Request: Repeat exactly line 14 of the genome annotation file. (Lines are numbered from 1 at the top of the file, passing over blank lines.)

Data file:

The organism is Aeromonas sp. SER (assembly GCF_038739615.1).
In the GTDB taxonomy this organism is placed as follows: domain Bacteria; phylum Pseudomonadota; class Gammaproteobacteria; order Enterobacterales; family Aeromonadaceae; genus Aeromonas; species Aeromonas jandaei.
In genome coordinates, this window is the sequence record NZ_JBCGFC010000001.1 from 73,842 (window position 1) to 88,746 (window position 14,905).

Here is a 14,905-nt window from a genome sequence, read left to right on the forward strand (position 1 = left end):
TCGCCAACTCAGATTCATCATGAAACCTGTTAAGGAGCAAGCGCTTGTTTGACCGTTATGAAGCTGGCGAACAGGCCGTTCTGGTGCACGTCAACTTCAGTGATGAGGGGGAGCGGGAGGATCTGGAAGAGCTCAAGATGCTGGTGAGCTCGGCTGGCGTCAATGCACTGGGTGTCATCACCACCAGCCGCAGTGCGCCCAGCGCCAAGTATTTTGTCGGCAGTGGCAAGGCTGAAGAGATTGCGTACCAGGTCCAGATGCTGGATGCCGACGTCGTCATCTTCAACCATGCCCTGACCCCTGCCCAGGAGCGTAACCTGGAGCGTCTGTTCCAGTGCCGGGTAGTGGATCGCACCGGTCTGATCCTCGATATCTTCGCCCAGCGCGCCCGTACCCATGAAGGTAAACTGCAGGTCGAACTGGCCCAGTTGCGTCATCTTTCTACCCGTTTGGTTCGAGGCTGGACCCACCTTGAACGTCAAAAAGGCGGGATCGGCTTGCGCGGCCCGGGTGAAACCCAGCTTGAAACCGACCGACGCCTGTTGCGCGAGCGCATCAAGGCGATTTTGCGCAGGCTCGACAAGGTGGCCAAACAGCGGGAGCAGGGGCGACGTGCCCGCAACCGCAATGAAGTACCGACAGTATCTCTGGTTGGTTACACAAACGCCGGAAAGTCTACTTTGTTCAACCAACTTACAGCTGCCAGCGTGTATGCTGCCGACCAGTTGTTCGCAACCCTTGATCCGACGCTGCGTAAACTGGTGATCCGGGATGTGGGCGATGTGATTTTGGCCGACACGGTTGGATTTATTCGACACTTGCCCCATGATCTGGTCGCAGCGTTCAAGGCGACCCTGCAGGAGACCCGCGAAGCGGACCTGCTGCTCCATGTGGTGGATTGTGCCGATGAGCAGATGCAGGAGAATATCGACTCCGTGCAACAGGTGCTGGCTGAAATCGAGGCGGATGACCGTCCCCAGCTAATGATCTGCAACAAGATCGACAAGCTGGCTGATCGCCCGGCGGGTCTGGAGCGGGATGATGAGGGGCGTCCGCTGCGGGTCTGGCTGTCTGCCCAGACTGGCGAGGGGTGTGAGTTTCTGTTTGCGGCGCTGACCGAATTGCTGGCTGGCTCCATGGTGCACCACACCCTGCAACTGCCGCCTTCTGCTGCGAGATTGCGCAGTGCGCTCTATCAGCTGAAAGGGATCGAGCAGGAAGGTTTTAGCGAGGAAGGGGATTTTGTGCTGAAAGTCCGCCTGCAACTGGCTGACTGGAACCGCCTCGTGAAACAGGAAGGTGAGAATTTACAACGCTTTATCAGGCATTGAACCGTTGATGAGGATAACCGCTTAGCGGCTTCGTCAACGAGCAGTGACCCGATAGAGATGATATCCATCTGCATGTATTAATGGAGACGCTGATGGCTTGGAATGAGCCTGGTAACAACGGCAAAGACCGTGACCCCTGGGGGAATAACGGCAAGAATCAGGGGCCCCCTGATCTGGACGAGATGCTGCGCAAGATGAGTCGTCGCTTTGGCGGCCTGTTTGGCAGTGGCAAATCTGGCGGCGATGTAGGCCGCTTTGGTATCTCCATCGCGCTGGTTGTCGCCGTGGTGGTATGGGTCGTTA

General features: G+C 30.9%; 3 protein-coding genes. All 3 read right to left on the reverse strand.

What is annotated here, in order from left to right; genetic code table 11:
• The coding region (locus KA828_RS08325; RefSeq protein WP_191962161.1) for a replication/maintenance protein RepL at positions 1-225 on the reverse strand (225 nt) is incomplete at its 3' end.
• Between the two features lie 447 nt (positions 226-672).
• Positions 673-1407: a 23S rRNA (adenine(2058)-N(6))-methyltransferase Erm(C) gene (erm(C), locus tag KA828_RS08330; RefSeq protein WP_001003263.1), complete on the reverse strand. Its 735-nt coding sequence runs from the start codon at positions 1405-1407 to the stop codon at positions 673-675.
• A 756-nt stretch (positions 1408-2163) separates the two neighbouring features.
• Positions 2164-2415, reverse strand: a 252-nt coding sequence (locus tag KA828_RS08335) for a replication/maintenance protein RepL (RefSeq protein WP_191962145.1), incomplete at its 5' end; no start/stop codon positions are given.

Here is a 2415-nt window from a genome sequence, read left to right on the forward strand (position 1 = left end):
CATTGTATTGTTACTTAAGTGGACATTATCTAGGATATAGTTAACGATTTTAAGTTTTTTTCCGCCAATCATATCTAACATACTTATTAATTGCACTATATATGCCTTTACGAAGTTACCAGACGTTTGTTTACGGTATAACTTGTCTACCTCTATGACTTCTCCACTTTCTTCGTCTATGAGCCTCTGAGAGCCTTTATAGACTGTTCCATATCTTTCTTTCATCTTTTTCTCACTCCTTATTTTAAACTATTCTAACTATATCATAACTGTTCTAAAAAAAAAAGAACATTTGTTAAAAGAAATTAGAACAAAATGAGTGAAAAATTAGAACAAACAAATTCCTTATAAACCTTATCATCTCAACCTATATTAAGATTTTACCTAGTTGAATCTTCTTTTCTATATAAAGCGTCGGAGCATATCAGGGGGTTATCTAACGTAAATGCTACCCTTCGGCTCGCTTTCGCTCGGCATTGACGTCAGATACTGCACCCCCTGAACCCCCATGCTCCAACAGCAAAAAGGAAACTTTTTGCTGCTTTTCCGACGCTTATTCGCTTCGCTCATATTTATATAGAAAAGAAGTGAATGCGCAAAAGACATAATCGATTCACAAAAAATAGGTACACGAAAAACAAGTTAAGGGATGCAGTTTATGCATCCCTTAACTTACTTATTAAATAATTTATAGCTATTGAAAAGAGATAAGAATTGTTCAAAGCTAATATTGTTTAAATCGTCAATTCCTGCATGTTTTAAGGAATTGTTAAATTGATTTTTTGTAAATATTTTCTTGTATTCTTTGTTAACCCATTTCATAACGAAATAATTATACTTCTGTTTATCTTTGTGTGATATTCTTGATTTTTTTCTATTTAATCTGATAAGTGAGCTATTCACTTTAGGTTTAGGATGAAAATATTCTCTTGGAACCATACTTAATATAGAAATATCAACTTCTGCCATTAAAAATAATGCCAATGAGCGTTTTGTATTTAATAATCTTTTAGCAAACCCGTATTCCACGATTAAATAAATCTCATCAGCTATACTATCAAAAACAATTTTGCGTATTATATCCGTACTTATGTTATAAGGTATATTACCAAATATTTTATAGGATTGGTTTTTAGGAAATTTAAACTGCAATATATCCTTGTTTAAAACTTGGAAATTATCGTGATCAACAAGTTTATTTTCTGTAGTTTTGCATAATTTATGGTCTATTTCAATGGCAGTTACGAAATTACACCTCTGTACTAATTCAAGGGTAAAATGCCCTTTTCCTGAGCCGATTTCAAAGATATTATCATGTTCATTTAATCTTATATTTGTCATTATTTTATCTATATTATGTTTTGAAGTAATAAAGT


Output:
CATTGTATTGTTACTTAAGTGGACATTATCTAGGATATAGTTAACGATTTTAAGTTTTTTTCCGCCAATCATATCTAACATACTTATTAATTGCACTATATATGCCTTTACGAAGTTACCAGACGTTTGTTTACGGTATAACTTGTCTACCTCTATGACTTCTCCACTTTCTTCGTCTATGAGCCTCTGAGAGCCTTTATAGACTGTTCCATATCTTTCTTTCATCTTTTTCTCACTCCTTATTTTAAACTATTCTAACTATATCATAACTGTTCTAAAAAAAAAAGAACATTTGTTAAAAGAAATTAGAACAAAATGAGTGAAAAATTAGAACAAACAAATTCCTTATAAACCTTATCATCTCAACCTATATTAAGATTTTACCTAGTTGAATCTTCTTTTCTATATAAAGCGTCGGAGCATATCAGGGGGTTATCTAACGTAAATGCTACCCTTCGGCTCGCTTTCGCTCGGCATTGACGTCAGATACTGCACCCCCTGAACCCCCATGCTCCAACAGCAAAAAGGAAACTTTTTGCTGCTTTTCCGACGCTTATTCGCTTCGCTCATATTTATATAGAAAAGAAGTGAATGCGCAAAAGACATAATCGATTCACAAAAAATAGGTACACGAAAAACAAGTTAAGGGATGCAGTTTATGCATCCCTTAACTTACTTATTAAATAATTTATAGCTATTGAAAAGAGATAAGAATTGTTCAAAGCTAATATTGTTTAAATCGTCAATTCCTGCATGTTTTAAGGAATTGTTAAATTGATTTTTTGTAAATATTTTCTTGTATTCTTTGTTAACCCATTTCATAACGAAATAATTATACTTCTGTTTATCTTTGTGTGATATTCTTGATTTTTTTCTATTTAATCTGATAAGTGAGCTATTCACTTTAGGTTTAGGATGAAAATATTCTCTTGGAACCATACTTAATATAGAAATATCAACTTCTGCCATTAAAAATAATGCCAATGAGCGTTTTGTATTTAATAATCTTTTAGCAAACCCGTATTCCACGATTAAATAAATCTCATCAGCTATACTATCAAAAACAATTTTGCGTATTATATCCGTACTTATGTTATAAGGTATATTACCAAATATTTTATAGGATTGGTTTTTAGGAAATTTAAACTGCAATATATCCTTGTTTAAAACTTGGAAATTATCGTGATCAACAAGTTTATTTTCTGTAGTTTTGCATAATTTATGGTCTATTTCAATGGCAGTTACGAAATTACACCTCTGTACTAATTCAAGGGTAAAATGCCCTTTTCCTGAGCCGATTTCAAAGATATTATCATGTTCATTTAATCTTATATTTGTCATTATTTTATCTATATTATGTTTTGAAGTAATAAAGT